11 August 2009

EIX: Income Statement Analysis for the June 2009 Quarter

Edison International (NYSE: EIX) lost $0.05 per share in the three months that ended on 30 June 2009, down from income of $0.79 per share in the second quarter of last year. 

On a non-GAAP ("pro forma," "ex-items," or, Edison's preferred term, "Core") basis, earnings slipped from $0.79 to $0.78 per share.  The difference between GAAP and Core Net Income in the latest quarter was a $262 million "charge from finalizing a global settlement with the Internal Revenue Service in May 2009 and the related termination of cross-border, leveraged leases."

(By some oddity, the settlement charge increased earnings at the SCE subsidiary by $300 million, decreased earnings at the Edison Mission Group segment by $612, with the remaining $50 million allocated to the parent or other.)

This post examines the Income Statement for the quarter and compares it to our "look-ahead" estimates, which were published on 29 June.  Our target for Edison's Net Income in the latest quarter was $0.15 per share.

In a second article, we will report Edison's scores as measured by the GCFR Financial Gauges.  The follow-up post will also provide the latest figures for the financial metrics we use to analyze Cash Management, Growth, Profitability and Value.

Our principal sources were the earnings announcement, the 10-Q for the quarter, the transcript (at Seeking Alpha) from the post-announcement conference call, and management's conference call presentation.  Some background information about Edison International and the business environment in which it is currently operating can be found in the look-ahead.

Please click here to see a full-sized, normalized depiction of the actual and projected results for the just-concluded quarter, as well as the quarterly Income Statements for the last couple of years.  Please note that our organization of revenues, expenses, gains, and losses, which we use for all analyses, can and often does differ in material respects from company-used formats.  The standardization facilitates cross-company comparisons.

Revenue in the June 2009 period was 18.5 percent less than in the same quarter of last year.  (For all year-to-year comparisons, we're using the company's restated figures for the June 2008 quarter.) 

Electric utility revenue fell 20.2 percent.

Our estimate for total Revenue was too high by 6.7 percent.  Seasonal patterns over a number of years had suggested to us that second-quarter Revenue would be roughly 7.5 percent more than in the preceding March quarter.  In reality, second-quarter 2009 Revenue inched ahead of the first quarter value by a mere 0.8 percent.

We group Edison's reported fuel, purchased power, other operation and maintenance costs and give the combination the Cost of Goods Sold designation.  CGS in the second quarter fell from 77.5 percent of Revenue to 70.0 percent, a very substantial change.  In other words, the Gross Margin increased from 22.5 percent to 30.0 percent of Revenue.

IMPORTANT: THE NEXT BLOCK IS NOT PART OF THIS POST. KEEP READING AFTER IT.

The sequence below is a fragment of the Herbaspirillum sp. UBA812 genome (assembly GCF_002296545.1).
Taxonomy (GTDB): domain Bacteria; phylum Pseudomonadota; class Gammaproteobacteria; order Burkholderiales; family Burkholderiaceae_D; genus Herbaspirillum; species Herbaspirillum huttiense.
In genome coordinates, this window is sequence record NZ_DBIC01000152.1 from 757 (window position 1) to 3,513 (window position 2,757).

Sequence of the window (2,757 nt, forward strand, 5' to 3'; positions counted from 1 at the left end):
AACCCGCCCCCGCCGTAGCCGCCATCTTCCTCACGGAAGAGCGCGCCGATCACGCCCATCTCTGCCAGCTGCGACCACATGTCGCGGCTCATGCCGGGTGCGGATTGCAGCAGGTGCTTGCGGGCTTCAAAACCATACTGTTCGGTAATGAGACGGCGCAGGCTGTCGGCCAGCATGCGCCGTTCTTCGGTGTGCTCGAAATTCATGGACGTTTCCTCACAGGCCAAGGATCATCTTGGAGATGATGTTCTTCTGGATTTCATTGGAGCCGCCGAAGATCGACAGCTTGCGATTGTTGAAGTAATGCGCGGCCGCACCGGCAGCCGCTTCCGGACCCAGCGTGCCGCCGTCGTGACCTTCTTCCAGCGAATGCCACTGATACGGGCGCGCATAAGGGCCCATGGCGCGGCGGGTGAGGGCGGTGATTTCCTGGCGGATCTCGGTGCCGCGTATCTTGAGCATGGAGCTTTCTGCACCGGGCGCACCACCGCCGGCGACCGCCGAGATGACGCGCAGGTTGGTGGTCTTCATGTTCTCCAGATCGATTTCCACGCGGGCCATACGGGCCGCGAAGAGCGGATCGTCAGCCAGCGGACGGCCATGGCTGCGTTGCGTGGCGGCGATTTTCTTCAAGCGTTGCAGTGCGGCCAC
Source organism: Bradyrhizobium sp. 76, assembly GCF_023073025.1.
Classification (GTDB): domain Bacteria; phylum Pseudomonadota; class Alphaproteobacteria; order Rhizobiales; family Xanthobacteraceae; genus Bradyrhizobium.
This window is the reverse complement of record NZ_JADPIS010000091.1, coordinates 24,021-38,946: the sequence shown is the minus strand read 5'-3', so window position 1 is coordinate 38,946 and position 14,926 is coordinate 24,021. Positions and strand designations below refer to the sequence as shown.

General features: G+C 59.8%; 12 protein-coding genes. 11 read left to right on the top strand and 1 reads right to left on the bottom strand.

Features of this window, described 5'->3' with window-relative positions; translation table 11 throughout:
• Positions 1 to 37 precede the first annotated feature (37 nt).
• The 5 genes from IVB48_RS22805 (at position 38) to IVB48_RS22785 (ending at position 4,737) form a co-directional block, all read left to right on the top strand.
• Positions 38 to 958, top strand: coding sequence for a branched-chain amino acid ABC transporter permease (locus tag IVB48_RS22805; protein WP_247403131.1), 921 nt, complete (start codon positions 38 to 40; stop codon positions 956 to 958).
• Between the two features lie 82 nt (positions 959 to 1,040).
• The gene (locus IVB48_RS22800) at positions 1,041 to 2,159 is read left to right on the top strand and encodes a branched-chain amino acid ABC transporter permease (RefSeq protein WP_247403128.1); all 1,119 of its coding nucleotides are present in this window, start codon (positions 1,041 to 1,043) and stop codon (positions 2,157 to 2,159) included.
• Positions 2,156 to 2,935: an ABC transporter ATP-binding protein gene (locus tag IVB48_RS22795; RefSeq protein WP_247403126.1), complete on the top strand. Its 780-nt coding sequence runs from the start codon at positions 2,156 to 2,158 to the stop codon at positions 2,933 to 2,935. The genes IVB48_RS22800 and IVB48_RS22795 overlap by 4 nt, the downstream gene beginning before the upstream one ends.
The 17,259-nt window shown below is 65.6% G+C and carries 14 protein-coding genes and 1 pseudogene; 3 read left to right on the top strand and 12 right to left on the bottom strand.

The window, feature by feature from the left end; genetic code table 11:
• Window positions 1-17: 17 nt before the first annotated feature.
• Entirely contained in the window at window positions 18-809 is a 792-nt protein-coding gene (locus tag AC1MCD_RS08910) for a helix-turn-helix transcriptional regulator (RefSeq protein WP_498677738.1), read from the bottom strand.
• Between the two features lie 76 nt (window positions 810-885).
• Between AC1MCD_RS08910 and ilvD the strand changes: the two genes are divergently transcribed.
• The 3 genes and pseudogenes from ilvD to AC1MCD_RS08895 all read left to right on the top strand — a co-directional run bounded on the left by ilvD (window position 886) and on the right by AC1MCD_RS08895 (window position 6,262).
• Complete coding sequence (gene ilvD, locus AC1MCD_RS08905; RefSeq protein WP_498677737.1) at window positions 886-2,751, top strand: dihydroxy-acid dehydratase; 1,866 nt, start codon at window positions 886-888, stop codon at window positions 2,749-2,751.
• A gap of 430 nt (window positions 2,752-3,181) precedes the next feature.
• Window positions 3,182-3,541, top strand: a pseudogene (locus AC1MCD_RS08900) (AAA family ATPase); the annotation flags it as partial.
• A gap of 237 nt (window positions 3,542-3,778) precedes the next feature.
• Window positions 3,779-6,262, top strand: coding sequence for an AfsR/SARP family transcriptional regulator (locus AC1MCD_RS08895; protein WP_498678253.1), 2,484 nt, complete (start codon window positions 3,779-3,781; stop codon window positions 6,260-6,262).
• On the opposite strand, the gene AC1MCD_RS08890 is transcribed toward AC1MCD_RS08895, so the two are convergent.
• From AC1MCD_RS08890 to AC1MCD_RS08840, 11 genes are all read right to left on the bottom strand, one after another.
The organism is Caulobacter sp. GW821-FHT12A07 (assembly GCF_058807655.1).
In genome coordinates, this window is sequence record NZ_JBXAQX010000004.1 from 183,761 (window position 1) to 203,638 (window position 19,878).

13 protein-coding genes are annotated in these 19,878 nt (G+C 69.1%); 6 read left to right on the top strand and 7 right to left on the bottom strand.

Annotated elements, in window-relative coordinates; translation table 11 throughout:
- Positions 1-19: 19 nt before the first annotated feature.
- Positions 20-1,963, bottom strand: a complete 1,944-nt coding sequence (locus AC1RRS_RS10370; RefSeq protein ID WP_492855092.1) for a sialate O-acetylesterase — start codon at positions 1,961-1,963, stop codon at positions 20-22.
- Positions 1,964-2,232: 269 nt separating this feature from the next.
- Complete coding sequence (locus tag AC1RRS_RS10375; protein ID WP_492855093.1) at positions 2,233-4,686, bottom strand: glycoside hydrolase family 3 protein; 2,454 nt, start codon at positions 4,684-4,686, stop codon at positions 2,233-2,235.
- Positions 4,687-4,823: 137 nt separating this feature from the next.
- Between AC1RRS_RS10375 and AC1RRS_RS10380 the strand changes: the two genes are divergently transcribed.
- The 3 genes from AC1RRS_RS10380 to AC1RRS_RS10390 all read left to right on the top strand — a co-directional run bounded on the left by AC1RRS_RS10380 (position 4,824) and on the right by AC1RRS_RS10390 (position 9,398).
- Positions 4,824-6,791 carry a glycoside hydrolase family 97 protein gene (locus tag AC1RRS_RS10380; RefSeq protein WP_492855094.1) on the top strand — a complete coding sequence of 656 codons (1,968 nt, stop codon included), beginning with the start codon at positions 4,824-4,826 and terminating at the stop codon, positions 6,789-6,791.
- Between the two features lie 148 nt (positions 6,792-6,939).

Our target for the Gross Margin was 28 percent.  Lower energy prices, especially for natural gas, reduced Edison's costs for fuel and purchased power more than we expected.

The Gross Margin in the prior period was adversely affected by higher purchased power costs.

We had assumed that expenses for Depreciation, Decommissioning, and Amortization would be similar to the $340 million average in the two sequentially previous quarters.  The actual value in the June quarter was $347 million.

Edison's Income Statement shows an $866 million operating charge for "Lease terminations and other."  This puzzled us because other information indicated that settlement-related charges were $262 million.  Our assumption is that the $866 million charge was offset by a $604 million income tax credit (see below), resulting in the net effect of $262 million.  The truth is probably more complicated.

We didn't expect this offsetting approach, and it explains the inadequacy of the $300 million provision we made for special operating charges.

With the $866 million charge included, Operating Income was minus $364 million, compared to a gain of $450 million in last year's second quarter.  With the charge excluded, Operating Income would become $502 million.

Edison's various non-operating income and expense items added up to a figure that was about $24 million less negative than we expected.

We haven't seen many companies report a pre-tax loss of $510 million and a net tax benefit of $524 million. 

If we exclude the $866 million operating charge and an assumed (might not be true) $604 million tax credit, income from continuing operations before taxes would be $356 million, income taxes would be $78 million, and the tax rate would be 21.9 percent

The amount of Net income attributable to non-controlling interests was about $3 million more than our estimate. 

Full disclosure: Long EIX at time of writing.

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